If you're an entrepreneur—or an aspiring one—you may think blogging is the last thing you've got time for. And you might be right. After all, there's no immediate business value to be drawn from writing regularly, and it takes away the time you might spend developing your product or speaking to investors. But only by running your own business do you learn that it's precisely those long-term investments—which don't always show immediate payoffs—that make all the difference. Blogging is one of them. Even though its value is so hard to quantify, many of the most successful entrepreneurs are dedicated to the practice and see it as something crucial to their roles. Here are five reasons why blogging is so important for entrepreneurs.
Writing doesn't just communicate ideas; it generates them.
Blogging daily forces you to be on the lookout for new ways of thinking—to react to others' ideas and sort through your own. It helps you develop a state of mind that makes you more observant and contemplative. After all, writing every day requires you to develop new (and hopefully interesting) concepts and points of view on a regular basis. Blogging will help you acquire that skill, which you can then apply to other creative areas in your life and business.
When you have to write your ideas out in complete sentences, it forces a deeper clarity of thinking.
When they first pop into our heads, most of our ideas are fragile and vague. Blogging about them requires you to think more deeply, fleshing out your ideas and understanding them better. Not does that help you clarify your thinking, it helps you communicate your ideas to others. You can't succeed without a clear, concise vision. Can you imagine an entrepreneur without an elevator pitch? It's that vision that guides you towards making the right product decisions, finding creative ways to get users on board, attracting talented staff, and getting investors to believe in your mission. Blogging is one of the best ways to distill this vision.
We're trying to build an audience through our writings; we're not just trying to have customers.
—David Heinemeier Hansson
Kevin Kelly's 1,000 true fans is one of the most influential blogs in the startup world. All you need for a sustainable business, as Kelly makes clear at the outset, is a small audience of true fans. What better way to attract them than by sharing ideas that compel them to follow you? Basecamp, Product Hunt, Treehouse, Mattermark, and Groupon—just to name a few—were all started in recent years by founders who had built up an audience long before they ever had a product. In fact, it was those very audiences that helped develop and distribute those products, turning the ventures into successful businesses.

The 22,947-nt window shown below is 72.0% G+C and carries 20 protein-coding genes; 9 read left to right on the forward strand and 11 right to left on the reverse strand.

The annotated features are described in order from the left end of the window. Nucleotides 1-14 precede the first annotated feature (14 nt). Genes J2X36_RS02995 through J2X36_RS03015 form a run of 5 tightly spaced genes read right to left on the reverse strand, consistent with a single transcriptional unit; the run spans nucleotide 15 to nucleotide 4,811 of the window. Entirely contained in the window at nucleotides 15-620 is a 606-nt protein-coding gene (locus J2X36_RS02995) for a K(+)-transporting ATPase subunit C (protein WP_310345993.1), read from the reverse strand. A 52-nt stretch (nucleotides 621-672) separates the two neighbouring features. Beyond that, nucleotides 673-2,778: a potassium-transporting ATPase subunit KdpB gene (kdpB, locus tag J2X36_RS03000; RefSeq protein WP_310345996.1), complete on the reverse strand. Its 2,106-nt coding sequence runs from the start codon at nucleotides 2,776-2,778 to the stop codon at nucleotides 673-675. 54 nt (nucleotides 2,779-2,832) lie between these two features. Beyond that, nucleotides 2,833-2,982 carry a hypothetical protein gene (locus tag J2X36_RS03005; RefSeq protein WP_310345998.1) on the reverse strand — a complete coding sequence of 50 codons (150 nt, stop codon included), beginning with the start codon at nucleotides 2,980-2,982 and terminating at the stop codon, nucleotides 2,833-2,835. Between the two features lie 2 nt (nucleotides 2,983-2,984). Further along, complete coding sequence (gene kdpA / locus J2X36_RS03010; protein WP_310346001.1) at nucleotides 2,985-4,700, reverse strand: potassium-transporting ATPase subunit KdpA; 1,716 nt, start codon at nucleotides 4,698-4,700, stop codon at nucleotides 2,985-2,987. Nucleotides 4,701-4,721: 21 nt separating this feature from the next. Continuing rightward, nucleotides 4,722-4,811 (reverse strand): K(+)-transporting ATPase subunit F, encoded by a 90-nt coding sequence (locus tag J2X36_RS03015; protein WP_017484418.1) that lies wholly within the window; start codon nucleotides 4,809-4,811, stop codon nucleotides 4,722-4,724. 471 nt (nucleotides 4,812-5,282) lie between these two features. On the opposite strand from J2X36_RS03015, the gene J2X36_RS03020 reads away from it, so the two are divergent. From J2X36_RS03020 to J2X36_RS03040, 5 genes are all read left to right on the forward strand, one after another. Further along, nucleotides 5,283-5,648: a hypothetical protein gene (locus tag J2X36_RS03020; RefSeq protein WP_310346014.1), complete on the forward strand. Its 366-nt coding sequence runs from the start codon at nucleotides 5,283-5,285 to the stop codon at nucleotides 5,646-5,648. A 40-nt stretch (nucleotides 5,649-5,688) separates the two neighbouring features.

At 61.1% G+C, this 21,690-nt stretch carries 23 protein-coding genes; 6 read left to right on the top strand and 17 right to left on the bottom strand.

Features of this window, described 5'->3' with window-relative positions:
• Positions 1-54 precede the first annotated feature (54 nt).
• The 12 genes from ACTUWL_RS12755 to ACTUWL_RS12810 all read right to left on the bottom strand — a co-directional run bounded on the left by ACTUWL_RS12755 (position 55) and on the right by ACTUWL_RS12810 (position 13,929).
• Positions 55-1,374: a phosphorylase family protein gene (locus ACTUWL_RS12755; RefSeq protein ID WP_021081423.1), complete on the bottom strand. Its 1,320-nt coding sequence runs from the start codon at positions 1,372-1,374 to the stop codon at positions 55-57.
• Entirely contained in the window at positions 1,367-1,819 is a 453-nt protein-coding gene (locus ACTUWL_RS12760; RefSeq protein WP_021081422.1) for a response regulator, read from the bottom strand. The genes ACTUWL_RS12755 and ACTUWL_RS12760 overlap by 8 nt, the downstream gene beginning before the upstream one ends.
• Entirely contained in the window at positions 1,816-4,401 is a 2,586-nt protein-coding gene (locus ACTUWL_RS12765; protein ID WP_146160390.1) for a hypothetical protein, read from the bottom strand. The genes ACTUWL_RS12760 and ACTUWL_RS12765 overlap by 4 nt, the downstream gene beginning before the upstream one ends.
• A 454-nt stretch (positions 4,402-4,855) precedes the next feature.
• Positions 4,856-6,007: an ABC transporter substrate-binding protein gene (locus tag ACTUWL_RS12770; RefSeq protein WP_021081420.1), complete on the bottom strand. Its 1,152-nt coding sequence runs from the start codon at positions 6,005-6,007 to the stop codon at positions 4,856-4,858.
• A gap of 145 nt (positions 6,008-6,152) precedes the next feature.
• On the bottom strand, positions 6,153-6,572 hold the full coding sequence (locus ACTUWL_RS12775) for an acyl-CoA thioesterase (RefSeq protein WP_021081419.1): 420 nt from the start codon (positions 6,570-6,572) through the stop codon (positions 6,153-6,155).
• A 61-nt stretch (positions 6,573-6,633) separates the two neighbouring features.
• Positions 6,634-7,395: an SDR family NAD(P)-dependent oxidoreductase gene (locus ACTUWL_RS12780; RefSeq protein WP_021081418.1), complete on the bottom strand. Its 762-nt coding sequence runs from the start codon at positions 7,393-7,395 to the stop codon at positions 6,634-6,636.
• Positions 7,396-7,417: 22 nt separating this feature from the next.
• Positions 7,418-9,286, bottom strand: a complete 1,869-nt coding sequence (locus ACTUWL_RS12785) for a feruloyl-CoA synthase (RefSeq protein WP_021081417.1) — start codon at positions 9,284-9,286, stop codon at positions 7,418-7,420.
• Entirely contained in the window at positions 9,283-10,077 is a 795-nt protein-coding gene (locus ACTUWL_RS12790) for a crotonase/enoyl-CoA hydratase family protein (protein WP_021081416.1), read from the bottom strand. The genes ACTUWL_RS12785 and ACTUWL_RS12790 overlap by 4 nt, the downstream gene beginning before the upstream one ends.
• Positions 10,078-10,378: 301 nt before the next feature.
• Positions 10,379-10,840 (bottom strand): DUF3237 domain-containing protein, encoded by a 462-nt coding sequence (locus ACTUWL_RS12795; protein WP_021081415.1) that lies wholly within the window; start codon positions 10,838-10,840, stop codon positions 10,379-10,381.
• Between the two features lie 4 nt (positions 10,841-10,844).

When I hit publish, I get a rush. Every time. Just like the first time. It is incredibly powerful.
Well-written, relevant posts will help you position yourself as an industry expert and get your name out there among people in your field. The more you know about the things you're writing about, the more likely potential users and partners will trust you to offer them a great product or service. In fact, educating your readers is actually a great form of marketing all by itself. Kathy Sierra, cocreator of Head First, aptly described it many years ago: "The most important skill for marketers today is . . . teaching. While in the past, those who outspent (on ads and big promotions) would often win, that's becoming less and less true today for a lot of things."
Writing is more a medium of self-discipline than a way to communicate information.
—Andy Grove, Intel
While blogs are generally considered external communication platforms, the actual practice of blogging is much more introspective. It can teach you to focus on small gains, value simplicity, take consistent, deliberate actions—all useful habits for entrepreneurs. There are less obvious connections between writing and business activities, too. Acquiring readers, for instance, isn't all that different from acquiring customers. But require making connections and building relationships over time.
Perhaps the best thing about blogging is that it’s accessible to everyone. You don’t need a publisher, you don’t need a degree, you don’t need a product. Hell, you don’t even need to be all that good a writer. What you do need is something to say. And entrepreneurs, pretty much by default, all have plenty of that.